An important unanswered question about cysticercosis is the mechanism by which pigs are exposed to and infected with T. solium eggs. Our observations of strong clustering of infected pigs around tapeworm carriers combined with the lack of human sanitation found in these villages (49% of households report open field defecation) are consistent with coprophagic transmission—that is, pigs directly ingesting human feces that contains T. solium eggs. Under this scenario, tapeworm carriers practicing open field defecation would produce hotspots of environmental contamination in their immediate vicinity, and cause high rates of infection among pigs in their own herd, as we observed.

An unexpected finding of this analysis that is inconsistent with this proposed mechanism, however, was the low burden of cysts found in infected pigs. Half (9/18) of pigs with viable cyst infection in this study had only a single cyst found in necroscopic examination, and 67% (12/18) had fewer than 10 viable cysts. Direct ingestion of feces containing T. solium eggs would likely result in higher cyst burdens than those seen in most of the infected pigs found in this study (proglottid segments found in human feces each contain 20,000 or more eggs24). It is possible, therefore, that the low-burden cyst infections found here were caused by alternate mechanisms of infection that have not been sufficiently studied. Alternate exposure routes that have been proposed include the contamination of pig feed with T. solium eggs25 and the persistence of low concentrations of T. solium eggs in the environment. Evidence for environmental persistence of T. solium eggs is the most developed, as eggs have been found in the soil of some endemic communities,26 and eggs of related cestode species have been found to remain viable in moist environments for between 6 months and 4 years.2730 There is also evidence that T. solium eggs can be dispersed by arthropod vectors.31,32 While these studies provide compelling hypotheses to explain the proliferation of low-burden cyst infections and seropositivity found in the present analysis, further research is needed to confirm and elaborate these possible mechanisms.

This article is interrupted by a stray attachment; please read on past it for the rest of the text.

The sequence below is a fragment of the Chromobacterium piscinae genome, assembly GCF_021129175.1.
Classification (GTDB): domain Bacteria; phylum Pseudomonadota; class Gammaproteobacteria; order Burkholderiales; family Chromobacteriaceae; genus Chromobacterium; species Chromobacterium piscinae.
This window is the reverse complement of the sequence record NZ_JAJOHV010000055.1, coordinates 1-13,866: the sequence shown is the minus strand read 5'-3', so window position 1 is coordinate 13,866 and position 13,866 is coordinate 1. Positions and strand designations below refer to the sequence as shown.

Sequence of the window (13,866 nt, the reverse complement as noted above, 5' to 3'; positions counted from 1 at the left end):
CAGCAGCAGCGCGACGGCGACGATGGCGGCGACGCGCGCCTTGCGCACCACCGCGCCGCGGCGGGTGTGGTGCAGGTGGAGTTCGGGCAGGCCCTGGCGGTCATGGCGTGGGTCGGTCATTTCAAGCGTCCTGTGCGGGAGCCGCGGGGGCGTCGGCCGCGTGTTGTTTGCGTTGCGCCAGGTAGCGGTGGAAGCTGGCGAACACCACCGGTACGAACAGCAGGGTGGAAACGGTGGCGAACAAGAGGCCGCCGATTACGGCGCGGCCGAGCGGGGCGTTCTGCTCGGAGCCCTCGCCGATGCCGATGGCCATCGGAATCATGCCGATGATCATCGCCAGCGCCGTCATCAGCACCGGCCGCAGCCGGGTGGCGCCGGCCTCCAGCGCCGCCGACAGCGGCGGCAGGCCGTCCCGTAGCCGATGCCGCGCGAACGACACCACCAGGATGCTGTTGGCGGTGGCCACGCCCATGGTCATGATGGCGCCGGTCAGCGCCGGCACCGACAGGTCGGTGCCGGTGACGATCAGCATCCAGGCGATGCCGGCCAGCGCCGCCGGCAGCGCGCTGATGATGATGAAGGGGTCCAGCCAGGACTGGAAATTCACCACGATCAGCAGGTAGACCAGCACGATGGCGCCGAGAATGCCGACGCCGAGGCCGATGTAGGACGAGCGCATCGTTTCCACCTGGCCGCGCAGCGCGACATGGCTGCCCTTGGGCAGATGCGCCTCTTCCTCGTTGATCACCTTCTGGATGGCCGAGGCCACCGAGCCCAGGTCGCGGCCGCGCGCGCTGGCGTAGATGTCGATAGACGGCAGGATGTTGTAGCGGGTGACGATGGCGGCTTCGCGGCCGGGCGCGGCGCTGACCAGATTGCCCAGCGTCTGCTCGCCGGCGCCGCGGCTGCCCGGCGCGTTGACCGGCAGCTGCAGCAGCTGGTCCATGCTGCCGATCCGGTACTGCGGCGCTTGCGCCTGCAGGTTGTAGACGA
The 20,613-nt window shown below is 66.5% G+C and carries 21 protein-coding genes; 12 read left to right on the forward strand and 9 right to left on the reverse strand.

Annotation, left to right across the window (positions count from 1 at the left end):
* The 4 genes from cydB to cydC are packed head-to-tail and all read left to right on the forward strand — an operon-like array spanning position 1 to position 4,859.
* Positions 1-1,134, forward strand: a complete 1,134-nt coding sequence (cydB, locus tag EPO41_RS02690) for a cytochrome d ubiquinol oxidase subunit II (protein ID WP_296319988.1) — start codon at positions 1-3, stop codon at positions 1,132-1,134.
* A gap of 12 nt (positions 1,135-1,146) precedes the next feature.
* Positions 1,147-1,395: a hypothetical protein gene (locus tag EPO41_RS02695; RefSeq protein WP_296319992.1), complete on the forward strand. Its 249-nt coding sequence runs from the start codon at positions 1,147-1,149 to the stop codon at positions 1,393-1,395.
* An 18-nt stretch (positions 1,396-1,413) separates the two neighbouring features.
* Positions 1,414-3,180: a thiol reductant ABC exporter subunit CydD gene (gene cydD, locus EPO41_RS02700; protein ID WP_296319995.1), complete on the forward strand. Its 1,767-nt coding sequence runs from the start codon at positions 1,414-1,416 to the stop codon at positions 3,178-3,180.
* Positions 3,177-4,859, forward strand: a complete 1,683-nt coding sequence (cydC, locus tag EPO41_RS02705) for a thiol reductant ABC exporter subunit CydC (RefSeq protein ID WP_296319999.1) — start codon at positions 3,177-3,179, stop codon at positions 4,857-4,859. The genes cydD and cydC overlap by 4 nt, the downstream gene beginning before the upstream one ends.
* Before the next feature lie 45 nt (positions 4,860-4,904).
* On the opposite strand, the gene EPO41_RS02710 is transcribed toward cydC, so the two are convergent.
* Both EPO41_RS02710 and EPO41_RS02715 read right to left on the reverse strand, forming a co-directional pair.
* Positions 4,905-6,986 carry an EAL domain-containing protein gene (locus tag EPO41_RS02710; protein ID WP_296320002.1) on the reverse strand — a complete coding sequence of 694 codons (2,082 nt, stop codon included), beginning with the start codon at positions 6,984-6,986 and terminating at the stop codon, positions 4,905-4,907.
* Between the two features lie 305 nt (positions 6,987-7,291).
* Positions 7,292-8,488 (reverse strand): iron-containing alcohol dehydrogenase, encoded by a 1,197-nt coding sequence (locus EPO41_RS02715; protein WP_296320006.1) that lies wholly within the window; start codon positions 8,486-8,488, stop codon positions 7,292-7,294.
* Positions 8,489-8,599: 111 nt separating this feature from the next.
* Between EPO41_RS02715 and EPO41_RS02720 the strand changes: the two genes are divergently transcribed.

Our findings of significant clustering of porcine cysticercosis are also important to consider in the context of existing control interventions. “Ring strategy” is a control intervention that has been successful in Peru through targeting antiparasitic treatment to humans who live within 100 m of positively identified pigs.5 In the present analysis, three of six identified tapeworm carriers owned a necropsy-positive pig and would have been targeted if a ring strategy were applied in these villages. Although this coverage (50% of teaniasis cases identified and treated) is less than what would be expected in a mass treatment intervention, the clustering of human taenasis and pig infection found here means that the intervention would be targeted more efficiently to a smaller and higher risk population. Ultimately, decisions regarding whether to adopt a focal (i.e., ring strategy) or mass (i.e., mass drug administration) approach to control should be based on local conditions, with the end goal being a reduction in transmission to a locally acceptable level, even if some infection is missed. Factors such as the degree of clustering present, resources and infrastructure available, and community preference should all be considered in determining the best approach.

There are a few important strengths and limitations of this study that must be highlighted. First, because of the low prevalence of taeniasis and the small size of villages, two of the study villages had no tapeworm carriers detected, and only one village had more than one tapeworm carrier detected. This low prevalence limited our ability to make inferences about infection risk among pigs belonging to and living near tapeworm carriers. Second, because of the small size of study villages, the generalizability of these results to other populations in the region and around the world is not known. Spatial patterns of infection may vary greatly based on local geographic features and pig husbandry practices, and the patterns observed in these small villages of northern Peru may be different from other endemic areas. Finally, two important strengths of our study were our use of a highly specific, gold-standard diagnostic for porcine cysticercosis (necroscopic examination), and our high level of participation in pig necropsy (70% of all village pigs), both factors which set this study apart from prior analyses conducted by our group. Despite these strengths, we were still only able to purchase 70% of pigs for necroscopic examination, meaning that some infected pigs were likely not included in the analysis. Furthermore, among those pigs that were included, we were unable to attribute the source of infection for all infected pigs, as some pigs were found far from detected tapeworm carriers. Future research using microsatellite DNA markers to link cysts found in pigs to their specific parent tapeworm may help to better understand the spatial and environmental mechanism of T. solium transmission.33